While Jesus was here on earth, he offered prayers and pleadings, with a loud cry and tears, to the one who could rescue him from death. And God heard his prayers because of his deep reverence for God. (Hebrews 5:7)
Relate: I think it was my junior year in high school when I heard a youth pastor challenge us at some rally to saturate ourselves with Jesus. I don’t remember exactly how he worded it but somehow a challenge was issued to read through the gospels, as quickly as possible, seven times. That rally was on a Friday night. By the time I left for school the following Monday I had done it.
Sometime during my day at school I began to write, “Just Five Minutes”. I wish I had kept a copy of it because I would love to read it through now, but the only writing I still have from that time are my journals. In reading the four gospels over and over again nonstop all weekend, the thing that really stuck out to me was how often Jesus went away to pray. Over and over again He was leaving the crowds behind, often He would leave most or all of His disciples behind as well, to get alone with the Father. Not only that, Jesus seemed to have to “work” for His times and places of prayer. He would go on long hikes, He would climb up mountains, or cross lakes to do it. Jesus took prayer very seriously.
React: The main thrust of “Just Five Minutes” was to contrast what He did with what we challenge people to do today. We encourage people to take “Just Five Minutes” to get away and get alone with God. Somehow we have fallen into the belief that if someone can faithfully do a five minute devotional every day they are doing well. The sad truth is, we encourage this because so many of us so called Christians have a hard time even doing that. Just five minutes is not enough. A five minute “Daily Bread” devotional is a starvation diet.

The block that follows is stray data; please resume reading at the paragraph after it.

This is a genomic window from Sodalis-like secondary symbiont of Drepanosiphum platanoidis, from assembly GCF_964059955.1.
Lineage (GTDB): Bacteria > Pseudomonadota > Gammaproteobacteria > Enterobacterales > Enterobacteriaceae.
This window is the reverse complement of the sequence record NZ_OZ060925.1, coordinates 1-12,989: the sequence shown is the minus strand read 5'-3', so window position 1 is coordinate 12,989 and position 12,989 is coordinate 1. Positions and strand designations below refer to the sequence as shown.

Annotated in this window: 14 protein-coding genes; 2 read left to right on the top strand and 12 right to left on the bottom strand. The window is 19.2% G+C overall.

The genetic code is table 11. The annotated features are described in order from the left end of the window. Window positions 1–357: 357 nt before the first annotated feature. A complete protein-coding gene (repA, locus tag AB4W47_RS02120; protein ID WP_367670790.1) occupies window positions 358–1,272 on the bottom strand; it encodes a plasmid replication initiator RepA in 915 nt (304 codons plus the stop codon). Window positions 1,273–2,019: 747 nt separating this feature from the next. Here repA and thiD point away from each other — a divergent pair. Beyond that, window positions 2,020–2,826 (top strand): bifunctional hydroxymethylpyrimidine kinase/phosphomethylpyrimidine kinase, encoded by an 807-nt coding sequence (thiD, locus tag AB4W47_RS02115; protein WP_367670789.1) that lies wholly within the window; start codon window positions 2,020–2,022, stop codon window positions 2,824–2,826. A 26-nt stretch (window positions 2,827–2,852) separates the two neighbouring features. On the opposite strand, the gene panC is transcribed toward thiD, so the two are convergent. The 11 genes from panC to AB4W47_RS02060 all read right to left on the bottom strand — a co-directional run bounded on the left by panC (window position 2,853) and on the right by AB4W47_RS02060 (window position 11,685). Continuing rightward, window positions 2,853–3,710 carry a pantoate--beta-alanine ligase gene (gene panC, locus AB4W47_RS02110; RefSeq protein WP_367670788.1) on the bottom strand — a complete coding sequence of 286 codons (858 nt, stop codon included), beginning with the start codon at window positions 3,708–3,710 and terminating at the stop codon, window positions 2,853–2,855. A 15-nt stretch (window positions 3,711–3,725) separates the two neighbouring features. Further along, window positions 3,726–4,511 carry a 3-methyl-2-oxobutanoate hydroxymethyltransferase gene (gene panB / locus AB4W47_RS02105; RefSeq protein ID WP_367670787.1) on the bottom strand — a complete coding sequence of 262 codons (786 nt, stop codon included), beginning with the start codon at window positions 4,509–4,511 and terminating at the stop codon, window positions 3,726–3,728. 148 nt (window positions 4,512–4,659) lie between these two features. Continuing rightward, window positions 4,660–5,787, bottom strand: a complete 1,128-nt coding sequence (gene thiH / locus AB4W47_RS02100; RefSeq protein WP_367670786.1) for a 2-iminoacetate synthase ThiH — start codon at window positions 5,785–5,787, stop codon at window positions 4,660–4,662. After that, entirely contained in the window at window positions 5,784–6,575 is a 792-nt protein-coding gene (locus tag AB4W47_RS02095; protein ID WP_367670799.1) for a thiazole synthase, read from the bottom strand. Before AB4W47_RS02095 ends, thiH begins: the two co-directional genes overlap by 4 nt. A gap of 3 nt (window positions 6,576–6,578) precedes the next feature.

If I were to give God a tithe of my time, that would be two hours and twenty-four minutes every day. While I wouldn’t legalistically hold to that, something along those lines is far more spiritually realistic than an anemic five minute token chore we can check off our morning to do list. Jesus worked for His prayer. He fought hard for His time alone with the Father. He took such things very, very seriously. Do I?
God, I come before You now with nothing on my agenda other than to spend time in Your presence. Forgive me for those times when I have made communion with You a chore. Forgive me for the times when I have neglected to do even that. God, I long for more of You in my life. Help me to understand what things need to be cut out of my life that I might be able to devote the time to You that I should. Help me to reshuffle my priorities not just so that You are first, but so that You are the only pursuit of my life.